In the nine months that coronavirus struck the United States and killed more than 300,000 people, grief has intensified.

Kristine’s Tips: Such A Fun Age From Kiley Reid

This book is incredibly cumbersome and nuanced at the same time. As a real page turner, I wondered what would happen next in each chapter as I delved into wealth, privilege, marriage, motherhood, and interracial relationships. Such a fun age was a new novel I couldn’t put down!


In the nine months that coronavirus struck the United States and killed more than 300,000 people, grief has intensified.

7 stories from the American coronavirus cemetery: Deaths Pass 300K

Interior Chinatown by Charles Yu

This book, a one-of-a-kind book told in script form, totally blew my mind. Yu’s joke and his playful way of destroying stereotypes about Asians in America resonated deeply with me and made me laugh from the bottom of my heart. Interior Chinatown is clever and exuberant and just what I needed in 2020.

Kimi’s Pick: Sarah Moss’ Ghost Wall

My choice for this year is an immersive exploration of human nature. The story follows a young girl on a journey to re-enact the Iron Age with her parents and a group of archeology students. We can assume that our ancestors were primitive and savage, but much of their frightening behavior continues to the present day. So often consent and freedom are inextricably linked to family dynamics and social expectations. I saw this title in the audiobook, but we also have it available in print.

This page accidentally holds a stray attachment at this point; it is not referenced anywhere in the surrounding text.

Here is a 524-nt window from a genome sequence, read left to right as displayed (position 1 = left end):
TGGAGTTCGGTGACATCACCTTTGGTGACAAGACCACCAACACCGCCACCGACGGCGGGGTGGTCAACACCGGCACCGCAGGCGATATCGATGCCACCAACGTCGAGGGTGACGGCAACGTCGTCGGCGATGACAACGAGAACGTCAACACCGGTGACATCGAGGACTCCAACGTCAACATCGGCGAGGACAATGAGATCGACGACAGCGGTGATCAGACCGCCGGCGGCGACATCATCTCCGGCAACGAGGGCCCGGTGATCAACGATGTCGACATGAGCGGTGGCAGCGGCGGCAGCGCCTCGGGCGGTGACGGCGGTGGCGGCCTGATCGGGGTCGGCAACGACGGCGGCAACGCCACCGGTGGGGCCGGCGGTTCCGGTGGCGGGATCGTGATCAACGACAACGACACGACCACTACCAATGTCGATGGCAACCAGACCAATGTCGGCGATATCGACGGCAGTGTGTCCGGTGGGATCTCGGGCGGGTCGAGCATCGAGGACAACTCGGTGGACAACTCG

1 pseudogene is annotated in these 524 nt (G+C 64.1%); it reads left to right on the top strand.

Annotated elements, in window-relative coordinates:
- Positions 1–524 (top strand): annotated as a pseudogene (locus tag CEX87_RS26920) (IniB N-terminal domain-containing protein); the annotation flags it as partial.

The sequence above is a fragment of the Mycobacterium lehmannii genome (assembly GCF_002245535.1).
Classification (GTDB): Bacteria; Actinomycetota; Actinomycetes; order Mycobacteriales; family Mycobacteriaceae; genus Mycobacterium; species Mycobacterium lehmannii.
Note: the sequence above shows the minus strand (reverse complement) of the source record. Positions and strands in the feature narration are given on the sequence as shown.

Faith’s Pick: Destiny Trilogy by Beverly Jenkins

This series was the first historical romance I’ve read in about a decade, and it reminded me why I loved it so much in high school! The characters were wonderfully developed, their emotions and actions made sense and followed their personality, and Ms. Jenkins masterfully posed her POC characters in the late 19th century. Would highly recommend it!

Janice’s Choice: Circe by Madeline Miller

Circe is neither as beautiful as the nymphs nor as powerful as the gods, and if one day she commits an unforgivable transgression, it is easy for Helios to banish her to a small, empty island. On the beaches and in the forests of her island, Circe learns to go her own way and use her own strength in ways that even the gods did not expect. With beautiful prose, this exciting story draws you on the winding path of one of the very first witches in Greek myth.

This press release was prepared by the Almond Public Library in West Palm Beach. The views expressed are those of the author.